There is little doubt as to the long-term outlook for the cannabis industry: It appears bright. State legalization continues to expand, attitudes shift in its favor, and mainstream advisers have no difficulty representing clients in this new market. The question is which cannabis companies will survive the market volatility, and which advisers they’ll take with them.
How Bad Is Bad?
It’s bad. Less than $300 million in global M&A deals and investments involving cannabis entities have been announced in 2020 so far. This is just a fraction of the $7.4 billion in global cannabis deals that were announced last year. 2020 will almost certainly mark the second straight annual decline in cannabis M&A activity.
Since the start of last year, U.S. entities have been involved in a majority of global cannabis investment activity. In 2019, $5.8 billion (78%) of all global deals announced involved at least one U.S. party, and this year $181.6 million (81%) have involved a U.S. party.
At first glance, it seems that ultimate cannabis winners will include those companies that obtain finance or revenue to weather the crisis—including companies that have recently been involved in investments or M&A deals, as either targets or acquirers. In some places, cannabis has been deemed an essential business. In other instances, cannabis firms will need to access creative or security-backed finance—especially since, in the U.S., they will not likely have access to emergency funding (more about that below).
The Law Firms That Care
There are a handful of law firms that could be missing out on large fees in this dive in cannabis investment activity. Last year, Cooley LLP, headquartered in Palo Alto, advised $2.7 billion in cannabis industry deals; Paul Hastings LLP, headquartered in Los Angeles, advised $2.4 billion in cannabis industry deals; Canadian law firm Stikeman Elliott advised $1.4 billion in cannabis industry deals; and Toronto-based Torys advised $1.3 billion. These four firms were the top four in global cannabis industry deals in 2019. (Note that league table percentages will add up to greater than 100% because deals are double-counted when firms advise as co-counsel on deals).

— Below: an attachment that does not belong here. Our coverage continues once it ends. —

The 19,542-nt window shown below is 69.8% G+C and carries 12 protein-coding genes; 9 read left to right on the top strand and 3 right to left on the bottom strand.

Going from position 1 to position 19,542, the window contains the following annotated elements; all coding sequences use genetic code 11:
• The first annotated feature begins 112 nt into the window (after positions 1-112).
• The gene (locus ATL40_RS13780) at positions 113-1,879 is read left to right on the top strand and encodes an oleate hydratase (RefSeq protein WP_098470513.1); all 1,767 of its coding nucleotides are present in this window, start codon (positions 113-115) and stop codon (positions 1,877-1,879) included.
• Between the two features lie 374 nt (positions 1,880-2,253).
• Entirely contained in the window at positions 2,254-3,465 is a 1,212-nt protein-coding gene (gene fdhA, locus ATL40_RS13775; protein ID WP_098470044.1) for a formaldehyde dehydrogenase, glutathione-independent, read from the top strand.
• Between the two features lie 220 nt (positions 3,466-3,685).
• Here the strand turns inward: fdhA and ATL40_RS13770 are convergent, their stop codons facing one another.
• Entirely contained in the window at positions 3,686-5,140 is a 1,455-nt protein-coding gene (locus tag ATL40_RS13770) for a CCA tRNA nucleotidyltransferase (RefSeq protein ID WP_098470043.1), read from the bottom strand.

Business Assistance for Cannabis Services
There is another problem with the cannabis industry, and that is its continuing lack of support from the U.S. federal government. Last month, the International Cannabis Bar Association (INCBA) sent a letter to congressional leaders requesting a change to the Small Business Association’s interpretation of the Coronavirus Aid, Relief, and Economic Security Act (the CARES Act), which was enacted March 27. The INCBA’s concern was that the SBA’s language was written so broadly that many firms would be prohibited from accessing CARES funding. The language, “Indirect Marijuana Businesses,” would arguably include law and accounting firms that derive revenue from providing services to the cannabis industry. One message in the INCBA’s letter is important in understanding the broader relevance of the cannabis market:
The number of businesses in this so-called “Indirect” economy is many times over the size of the “Direct” cannabis market, and this guidance will undoubtedly cause substantial and lasting economic harm to the small business communities across the country and frustrate the stated purpose of the CARES Act.
Indeed, as we think about how the cannabis industry is faring, we should also consider that many “cannabis” firms are also mainstream firms producing agricultural, food, drink, medicinal, and other products, many of which may have been deemed essential by their state or local governments. We certainly wouldn’t want them, or the advisers who work with them, to be excluded from small business supports that will help them outlast the pandemic.
Stay on top of cannabis trends with Bloomberg Law’s In Focus: Cannabis page.
If you’re reading this on the Bloomberg Terminal, please run BLAW OUT <GO> in order to access the hyperlinked content.